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Re: $10,000+ fine for deciding not to fly after all?

Postby Fridmarr » Tue Nov 16, 2010 9:52 pm

Fivelives wrote:The problem this causes is, naturally, to broad a scope of power for the TSA agents, which requires absolutely no experience in the field itself. You have to be a high school graduate that can pass basic federal background checks for government jobs - yet you're not a part of the government nor are you subject to any sort of oversight or supervision. This has the added benefit of effectively taking away your 4th amendment rights, because those only apply when duly appointed state/federal agents or representatives are involved (police, courts, etc). The state and federal governments have also started using contraband seized in order to prosecute people, which is a more direct violation of the fourth amendment - which is pretty adamant when it comes to warrantless searches.

That really doesn't bother me, the world is full of high school diploma wielders using complex technical equipment (nearly the entirely enlisted military for instance) and operating in complex systems. On the job training, for many fields, is way more valuable at producing a qualified employee than college.

The system is pretty messed up, and there's no way the government can make the case that a person who walks away and chooses not to fly, can be held liable and fined. It's utter crap, in my opinion, but the job requirements have very little influence. In fact, since plenty of college educated folks came up with the very flawed system that these folks are trying to implement, the problem may be the reverse :D.
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Re: $10,000+ fine for deciding not to fly after all?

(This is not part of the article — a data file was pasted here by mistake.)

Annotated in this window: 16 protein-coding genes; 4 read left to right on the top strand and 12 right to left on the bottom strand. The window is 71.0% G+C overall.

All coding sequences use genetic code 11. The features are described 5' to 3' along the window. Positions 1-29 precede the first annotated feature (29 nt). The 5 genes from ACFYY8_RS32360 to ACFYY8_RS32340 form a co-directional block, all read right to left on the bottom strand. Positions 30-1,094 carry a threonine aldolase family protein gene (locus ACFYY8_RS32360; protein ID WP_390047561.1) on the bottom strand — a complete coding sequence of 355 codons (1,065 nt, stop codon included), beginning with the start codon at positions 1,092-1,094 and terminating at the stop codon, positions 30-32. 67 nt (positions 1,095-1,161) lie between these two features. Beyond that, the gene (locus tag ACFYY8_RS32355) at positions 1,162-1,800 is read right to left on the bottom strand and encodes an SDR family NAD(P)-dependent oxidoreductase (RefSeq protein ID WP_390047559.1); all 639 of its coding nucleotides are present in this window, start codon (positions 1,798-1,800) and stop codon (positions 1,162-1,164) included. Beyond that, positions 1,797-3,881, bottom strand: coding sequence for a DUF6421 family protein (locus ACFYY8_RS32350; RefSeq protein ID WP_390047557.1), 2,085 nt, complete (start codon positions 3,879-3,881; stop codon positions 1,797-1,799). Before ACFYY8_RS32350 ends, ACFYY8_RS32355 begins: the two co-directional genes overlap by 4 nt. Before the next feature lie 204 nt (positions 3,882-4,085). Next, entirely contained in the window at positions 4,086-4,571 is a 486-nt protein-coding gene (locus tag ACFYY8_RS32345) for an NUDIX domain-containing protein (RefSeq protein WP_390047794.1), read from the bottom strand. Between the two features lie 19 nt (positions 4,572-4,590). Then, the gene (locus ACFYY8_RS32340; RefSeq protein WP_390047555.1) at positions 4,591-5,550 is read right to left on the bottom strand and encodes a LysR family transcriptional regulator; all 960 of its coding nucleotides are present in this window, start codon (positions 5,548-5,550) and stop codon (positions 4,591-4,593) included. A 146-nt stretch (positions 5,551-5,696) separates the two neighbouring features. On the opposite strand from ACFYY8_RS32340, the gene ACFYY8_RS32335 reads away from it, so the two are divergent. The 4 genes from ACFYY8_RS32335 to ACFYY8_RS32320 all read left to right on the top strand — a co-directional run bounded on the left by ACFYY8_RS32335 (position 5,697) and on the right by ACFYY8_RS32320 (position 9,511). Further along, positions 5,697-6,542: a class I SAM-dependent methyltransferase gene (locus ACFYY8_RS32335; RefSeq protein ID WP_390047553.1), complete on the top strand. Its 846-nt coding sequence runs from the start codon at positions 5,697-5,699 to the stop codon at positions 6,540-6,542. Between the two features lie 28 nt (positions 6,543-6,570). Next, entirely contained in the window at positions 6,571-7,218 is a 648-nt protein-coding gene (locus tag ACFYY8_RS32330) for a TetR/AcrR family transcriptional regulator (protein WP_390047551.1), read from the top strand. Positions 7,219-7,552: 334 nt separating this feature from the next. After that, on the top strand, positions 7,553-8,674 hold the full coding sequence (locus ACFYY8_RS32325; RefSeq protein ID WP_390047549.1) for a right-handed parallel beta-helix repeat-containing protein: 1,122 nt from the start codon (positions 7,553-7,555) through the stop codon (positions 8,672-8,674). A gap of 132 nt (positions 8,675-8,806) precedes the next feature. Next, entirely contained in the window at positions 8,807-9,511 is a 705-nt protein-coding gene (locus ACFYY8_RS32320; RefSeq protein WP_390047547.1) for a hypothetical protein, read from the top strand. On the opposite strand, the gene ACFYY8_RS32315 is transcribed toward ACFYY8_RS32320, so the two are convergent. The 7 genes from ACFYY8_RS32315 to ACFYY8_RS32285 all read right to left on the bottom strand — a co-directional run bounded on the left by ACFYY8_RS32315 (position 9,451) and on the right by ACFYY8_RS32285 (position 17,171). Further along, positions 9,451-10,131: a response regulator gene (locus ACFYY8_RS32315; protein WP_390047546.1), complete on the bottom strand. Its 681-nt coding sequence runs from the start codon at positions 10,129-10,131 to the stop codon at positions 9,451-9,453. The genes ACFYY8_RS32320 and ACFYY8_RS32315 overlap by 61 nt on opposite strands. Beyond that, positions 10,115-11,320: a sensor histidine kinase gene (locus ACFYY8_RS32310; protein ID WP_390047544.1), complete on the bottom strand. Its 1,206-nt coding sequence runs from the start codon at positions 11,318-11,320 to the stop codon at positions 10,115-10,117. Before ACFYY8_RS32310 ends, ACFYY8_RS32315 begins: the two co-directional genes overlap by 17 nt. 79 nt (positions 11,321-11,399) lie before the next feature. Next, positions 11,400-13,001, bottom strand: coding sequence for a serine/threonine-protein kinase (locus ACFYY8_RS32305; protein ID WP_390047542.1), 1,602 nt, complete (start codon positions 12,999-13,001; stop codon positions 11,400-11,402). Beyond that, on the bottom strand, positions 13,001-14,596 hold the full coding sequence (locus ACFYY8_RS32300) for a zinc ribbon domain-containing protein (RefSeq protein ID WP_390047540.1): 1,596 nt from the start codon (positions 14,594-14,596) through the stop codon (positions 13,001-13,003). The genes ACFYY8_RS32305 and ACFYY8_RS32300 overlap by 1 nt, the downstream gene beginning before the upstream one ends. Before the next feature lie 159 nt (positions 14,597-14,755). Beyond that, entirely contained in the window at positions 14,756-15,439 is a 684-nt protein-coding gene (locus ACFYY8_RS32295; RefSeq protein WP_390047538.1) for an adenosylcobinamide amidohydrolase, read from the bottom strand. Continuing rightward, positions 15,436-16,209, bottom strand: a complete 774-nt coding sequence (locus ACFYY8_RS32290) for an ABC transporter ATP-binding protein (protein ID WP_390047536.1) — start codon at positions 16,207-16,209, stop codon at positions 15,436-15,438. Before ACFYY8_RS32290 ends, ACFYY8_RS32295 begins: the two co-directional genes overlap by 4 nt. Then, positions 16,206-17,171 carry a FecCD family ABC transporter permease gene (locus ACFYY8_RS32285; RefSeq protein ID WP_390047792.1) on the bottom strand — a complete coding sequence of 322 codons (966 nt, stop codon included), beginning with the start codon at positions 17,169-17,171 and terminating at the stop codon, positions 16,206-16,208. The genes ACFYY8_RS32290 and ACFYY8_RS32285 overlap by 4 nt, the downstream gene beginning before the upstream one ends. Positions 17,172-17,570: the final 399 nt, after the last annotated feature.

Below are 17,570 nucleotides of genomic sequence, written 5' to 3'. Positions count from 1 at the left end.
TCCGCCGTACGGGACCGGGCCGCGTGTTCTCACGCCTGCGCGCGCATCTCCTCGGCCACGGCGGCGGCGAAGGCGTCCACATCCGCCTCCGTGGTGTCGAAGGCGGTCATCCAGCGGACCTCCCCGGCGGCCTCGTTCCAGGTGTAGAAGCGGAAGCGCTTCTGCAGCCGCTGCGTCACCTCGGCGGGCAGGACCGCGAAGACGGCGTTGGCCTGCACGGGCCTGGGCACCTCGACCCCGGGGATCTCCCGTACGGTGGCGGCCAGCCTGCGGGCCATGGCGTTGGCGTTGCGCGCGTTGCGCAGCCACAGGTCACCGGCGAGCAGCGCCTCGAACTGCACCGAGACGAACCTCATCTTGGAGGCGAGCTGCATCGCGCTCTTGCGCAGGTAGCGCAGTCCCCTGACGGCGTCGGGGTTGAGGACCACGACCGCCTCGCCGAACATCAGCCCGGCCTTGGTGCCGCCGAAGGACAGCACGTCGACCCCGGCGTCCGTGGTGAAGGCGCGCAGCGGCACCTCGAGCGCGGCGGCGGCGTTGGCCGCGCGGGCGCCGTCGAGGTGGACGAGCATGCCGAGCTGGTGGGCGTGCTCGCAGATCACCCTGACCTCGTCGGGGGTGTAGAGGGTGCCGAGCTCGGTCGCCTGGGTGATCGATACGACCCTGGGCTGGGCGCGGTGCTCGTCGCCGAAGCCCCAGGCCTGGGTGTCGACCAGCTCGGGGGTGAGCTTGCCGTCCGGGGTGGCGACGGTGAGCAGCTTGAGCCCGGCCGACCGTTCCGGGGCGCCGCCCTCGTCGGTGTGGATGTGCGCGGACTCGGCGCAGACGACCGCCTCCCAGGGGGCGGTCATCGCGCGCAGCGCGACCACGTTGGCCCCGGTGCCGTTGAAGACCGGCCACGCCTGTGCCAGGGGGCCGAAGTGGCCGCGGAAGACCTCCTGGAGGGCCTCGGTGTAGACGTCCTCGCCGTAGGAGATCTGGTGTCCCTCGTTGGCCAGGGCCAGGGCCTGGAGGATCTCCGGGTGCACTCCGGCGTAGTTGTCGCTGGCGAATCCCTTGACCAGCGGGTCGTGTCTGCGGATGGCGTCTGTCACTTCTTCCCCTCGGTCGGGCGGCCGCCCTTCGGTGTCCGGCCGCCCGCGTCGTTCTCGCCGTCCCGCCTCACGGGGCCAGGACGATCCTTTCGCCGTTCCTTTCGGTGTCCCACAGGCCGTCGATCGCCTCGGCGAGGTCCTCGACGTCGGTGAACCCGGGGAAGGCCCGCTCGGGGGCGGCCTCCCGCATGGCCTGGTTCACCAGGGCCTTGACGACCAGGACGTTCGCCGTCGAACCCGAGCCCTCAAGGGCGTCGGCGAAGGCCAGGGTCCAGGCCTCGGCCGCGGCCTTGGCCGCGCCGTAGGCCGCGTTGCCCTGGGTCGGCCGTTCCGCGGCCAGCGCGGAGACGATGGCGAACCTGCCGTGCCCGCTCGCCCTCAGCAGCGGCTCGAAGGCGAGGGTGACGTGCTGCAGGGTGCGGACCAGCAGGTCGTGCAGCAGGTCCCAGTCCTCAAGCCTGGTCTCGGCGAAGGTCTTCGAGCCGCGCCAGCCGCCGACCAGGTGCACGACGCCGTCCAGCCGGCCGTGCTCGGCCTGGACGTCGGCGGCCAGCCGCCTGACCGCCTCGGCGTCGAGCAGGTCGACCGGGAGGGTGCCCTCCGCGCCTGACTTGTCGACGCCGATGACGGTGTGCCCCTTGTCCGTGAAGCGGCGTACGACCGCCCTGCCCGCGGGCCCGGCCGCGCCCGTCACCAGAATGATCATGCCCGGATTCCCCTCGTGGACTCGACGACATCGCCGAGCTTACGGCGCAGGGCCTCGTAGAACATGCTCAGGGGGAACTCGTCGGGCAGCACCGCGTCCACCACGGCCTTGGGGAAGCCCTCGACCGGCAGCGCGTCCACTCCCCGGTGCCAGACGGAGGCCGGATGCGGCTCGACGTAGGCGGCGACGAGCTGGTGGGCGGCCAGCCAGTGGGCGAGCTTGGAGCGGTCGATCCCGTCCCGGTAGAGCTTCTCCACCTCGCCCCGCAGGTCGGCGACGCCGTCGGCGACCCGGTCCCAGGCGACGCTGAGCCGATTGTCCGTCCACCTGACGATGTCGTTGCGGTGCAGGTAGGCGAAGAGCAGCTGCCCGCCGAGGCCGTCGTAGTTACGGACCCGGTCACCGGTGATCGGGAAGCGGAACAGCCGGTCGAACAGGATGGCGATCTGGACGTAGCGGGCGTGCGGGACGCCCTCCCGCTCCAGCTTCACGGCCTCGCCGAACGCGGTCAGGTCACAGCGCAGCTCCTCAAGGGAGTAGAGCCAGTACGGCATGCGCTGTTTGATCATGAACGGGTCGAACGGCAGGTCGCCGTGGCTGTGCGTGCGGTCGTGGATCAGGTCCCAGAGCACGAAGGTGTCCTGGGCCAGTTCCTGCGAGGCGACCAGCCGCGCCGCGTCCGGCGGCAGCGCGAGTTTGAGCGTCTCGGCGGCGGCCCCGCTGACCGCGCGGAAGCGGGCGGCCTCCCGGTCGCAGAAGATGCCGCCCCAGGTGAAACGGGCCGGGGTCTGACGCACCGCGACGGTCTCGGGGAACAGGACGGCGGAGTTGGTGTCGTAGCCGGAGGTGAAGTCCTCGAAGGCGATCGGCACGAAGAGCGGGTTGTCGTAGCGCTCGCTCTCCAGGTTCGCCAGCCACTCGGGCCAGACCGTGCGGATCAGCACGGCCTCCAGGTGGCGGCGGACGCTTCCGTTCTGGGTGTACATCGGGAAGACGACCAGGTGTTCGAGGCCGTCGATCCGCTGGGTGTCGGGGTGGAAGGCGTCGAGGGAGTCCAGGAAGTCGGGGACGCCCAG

Postby Flex » Tue Nov 16, 2010 10:30 pm

fuzzygeek wrote:
Flex wrote:I know I'm slow and all but I'm failing to see the issue here.


Low requirements bringin' in the dregs, is what Shoju is getting at, I think.


Got it. People without a college education trying to make an honest living are to be looked down upon.
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Re: $10,000+ fine for deciding not to fly after all?

Postby Arnock » Tue Nov 16, 2010 11:39 pm

I fail to see how a college education would really help you much when your job consists of: Operating security equipment (on-the-job training), Searching bags(On-the-job), patting down, and potentially strip-searching some travelers.
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Re: $10,000+ fine for deciding not to fly after all?

Postby Fivelives » Wed Nov 17, 2010 2:23 am

They should have police or military experience, since that's the job they're performing. Hell, they should at LEAST be out of their teen years.
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Re: $10,000+ fine for deciding not to fly after all?

Postby knaughty » Wed Nov 17, 2010 3:54 am

US Television news. 3 YO getting a pat down while they scream for the TSA employee to stop touching them.

University of California has written to the President's science advisor stating the X-Ray (nude) scanners may not be safe. The best bit of their paper? While the scanners are a relatively low cancer risk (1:20 million chance of death per scan), they will statistically cause more deaths than airline terrorists (1:30 mil).

Congratulations! You're killing more people with scanners than the terrorists can manage!

I've travelled to the US many times over the last 20-something years and enjoyed all my trips. My family own property in the US (a rather nice ski lodge). I found being finger-prited last time to be fairly objectionable. I certainly won't be travelling to any airport where security is run by the TSA (note that airports can opt out of using the TSA, hire private security and then bill the government). Given the choice between having my dick groped at an airport, or trusting the Dept of Homeland security to not be lying about radiation doses, I'll take tourist dollars somewhere else - thanks for asking! Or I could fly into Vancouver, then drive across the border...